Imagine that!

Thursday, March 13, 2014

Here come the cherry blossoms: Cherry blossom forecast announced

Cherry blossom forecast announced

Looks like late March for cherry blossom season around our area.  This means two weekends of fully-packed parks.  Lots of blue plastic tarps spread out, drunk people rubbing their heads on trees, worn-out office workers using the relative inactivity of a picnic to take a nap (you would be surprised to hear how many people claim "sleeping" as their hobby in Japan, which must be one of the most chronically sleep-deprived nations in the world) and general fun times.  If we have sun to go with the sakura.

Sometimes the weekends are sunny but a little too windy and cold for me, but I still like to visit the castle park here and get a buzz from all the good feelings.  I find cherry blossom season a fine time to pick up on positive vibes and do what the hippies used to call "groove."  Or something like that.  Who the hell knows what hippies really called anything all these years later?  The point is, as Japan's winter turns into spring (and spring is especially nice here), I shed a lot of seasonal drabness and feel recharged and refreshed.  Getting a chance to see so many people having fun for a change really help intensify those feelings.

Of course, because it's Japan, there has to be a schedule for it and when the proper time comes around, just about everybody will do the same thing at that moment.  Changing leaves are beautiful to see, but people read about the peak times in the newspaper then all hit the road to go to the most famous viewing spots which leads to traffic jams all up and down the highways.  "What did you do last weekend?" you might ask a friend.

"Went to see the fall leaves."

"How was it?"

"Too much traffic.  We stayed in our car for three hours."

"One way, or there and back?"

"One way."

This is why when the cherry blossoms peak, it's best to travel to a local park on foot or by bicycle rather than planning a shinkansen trip to some traditional location.  If you're really adventuresome and don't mind a lot of travel hassles, there are famous spots in Kyoto and Tokyo that will be thronged on the best days.  The picnics themselves can possibly make up for any trouble you meet getting to them.  As for me, I prefer spending my sakura season locally and just watching the news for a glimpse of the more legendary locales.  Maybe one day we'll risk it.

Hmm.  I wonder what our hanami fare will be?  McDonald's?  Mos Burger?  Hotto Motto?  I've been to hanami with homemade treats and they were spectacular, but I'm not much of a cook with the equipment we have handy at home and I don't want my wife to have to knock herself out.  I want her to feel as relaxed and at peace as I do under the cherry blossoms.  So it's easier to grab a bucket of KFC or fill a bag with convenience store food and pre-packaged treats.  We have our own blue plastic tarp and a couple of nearby parks we can reach on foot or by bus.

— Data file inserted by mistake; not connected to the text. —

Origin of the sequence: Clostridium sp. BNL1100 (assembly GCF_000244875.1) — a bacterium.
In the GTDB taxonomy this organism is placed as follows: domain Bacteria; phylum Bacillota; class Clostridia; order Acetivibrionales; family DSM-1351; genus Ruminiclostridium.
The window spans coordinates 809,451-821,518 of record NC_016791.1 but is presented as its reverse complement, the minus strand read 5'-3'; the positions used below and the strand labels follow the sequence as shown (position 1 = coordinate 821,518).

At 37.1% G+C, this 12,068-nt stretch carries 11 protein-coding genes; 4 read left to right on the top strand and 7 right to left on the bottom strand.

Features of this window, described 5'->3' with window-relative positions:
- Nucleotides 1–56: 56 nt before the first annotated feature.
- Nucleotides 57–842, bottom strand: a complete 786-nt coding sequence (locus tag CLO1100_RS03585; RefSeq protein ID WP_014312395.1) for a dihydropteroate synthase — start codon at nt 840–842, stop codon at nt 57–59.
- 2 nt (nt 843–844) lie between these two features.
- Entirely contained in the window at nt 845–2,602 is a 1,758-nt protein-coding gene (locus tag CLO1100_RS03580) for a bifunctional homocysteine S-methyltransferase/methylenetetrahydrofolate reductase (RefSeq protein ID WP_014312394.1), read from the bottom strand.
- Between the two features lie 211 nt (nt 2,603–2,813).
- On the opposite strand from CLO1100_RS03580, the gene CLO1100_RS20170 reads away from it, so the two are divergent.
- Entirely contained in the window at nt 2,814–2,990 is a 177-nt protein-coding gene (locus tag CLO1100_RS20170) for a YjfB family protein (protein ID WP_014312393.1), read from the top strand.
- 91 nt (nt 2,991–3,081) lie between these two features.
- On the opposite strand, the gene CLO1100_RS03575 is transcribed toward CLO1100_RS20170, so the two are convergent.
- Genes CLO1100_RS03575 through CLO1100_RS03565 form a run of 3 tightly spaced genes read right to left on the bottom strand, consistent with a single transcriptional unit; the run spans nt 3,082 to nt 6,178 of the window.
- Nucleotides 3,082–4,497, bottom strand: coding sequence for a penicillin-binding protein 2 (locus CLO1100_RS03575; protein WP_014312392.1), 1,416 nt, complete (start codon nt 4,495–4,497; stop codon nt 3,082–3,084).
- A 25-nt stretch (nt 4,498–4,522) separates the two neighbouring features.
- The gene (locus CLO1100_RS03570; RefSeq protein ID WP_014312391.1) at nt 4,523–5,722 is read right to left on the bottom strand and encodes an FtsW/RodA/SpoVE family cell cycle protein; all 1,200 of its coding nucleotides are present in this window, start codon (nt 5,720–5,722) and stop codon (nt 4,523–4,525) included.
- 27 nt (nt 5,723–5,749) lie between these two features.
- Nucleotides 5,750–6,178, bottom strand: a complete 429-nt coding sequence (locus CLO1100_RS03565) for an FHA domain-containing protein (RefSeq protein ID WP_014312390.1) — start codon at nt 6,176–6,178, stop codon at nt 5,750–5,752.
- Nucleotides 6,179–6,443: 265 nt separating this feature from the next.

I'm very much looking forward to this.

Tuesday, March 11, 2014

Lucky Guy! Nagasaki man gets back the cash he left at ATM

Nagasaki man gets back the cash he left at ATM

You should read this story.  It's heartwarming.  I'm not sure if this would happen the same way twice.  Perhaps no one used the ATM in the ten minutes between when he left the money there and when he returned in a justified panic.  Perhaps there are a few honest people in Nagasaki.  I prefer to think the latter.  Either way, he's one lucky guy.  I can imagine how I'd feel if I'd done the same thing.  In fact, I can feel it now and all I'm doing is telling you about it.  Jangled nerves, a doomed feeling.  I'm pretty sure my empathetic response is just a ghost of his real thing, though.

Years ago, I dropped a plastic case I carried my ATM and foreign registration cards.  I had a pretty good idea where.  I'd been wearing a pair of shorts, the kind with pockets where things fall out constantly, and I'd been riding a bicycle along a particular route that morning.  Taken altogether, these gave me a pretty clear picture of just how I'd lost the case and cards.  But when I went back to check, the case was not there.  Nor was it anywhere along the path.  I went to the police box, reported the loss, went to the bank and went through the process of getting a new ATM card and all that fun stuff.

Two days later, my cellphone rang.  It was the police.  They told me in Japanese someone had found my case and to come by the police box to pick it up.  I went there on my break from work, and the officer at the desk strongly urged me to call a certain phone number and speak to the guy who'd found and returned my stuff.  So I did.  I thanked him, and we talked a little in English, but I regret not inviting him for a drink or something like that.  I never think of those things until much later.

As I left, the police officer gave me that "hang loose" surfer gesture with one hand and actually said, "Hang loose."  I smiled and thanked him, and left feeling pretty good about life in general.  Later, I felt like a heel for reasons I've already explained.  I can only hope my poor performance didn't sour that nice guy on helping strangers.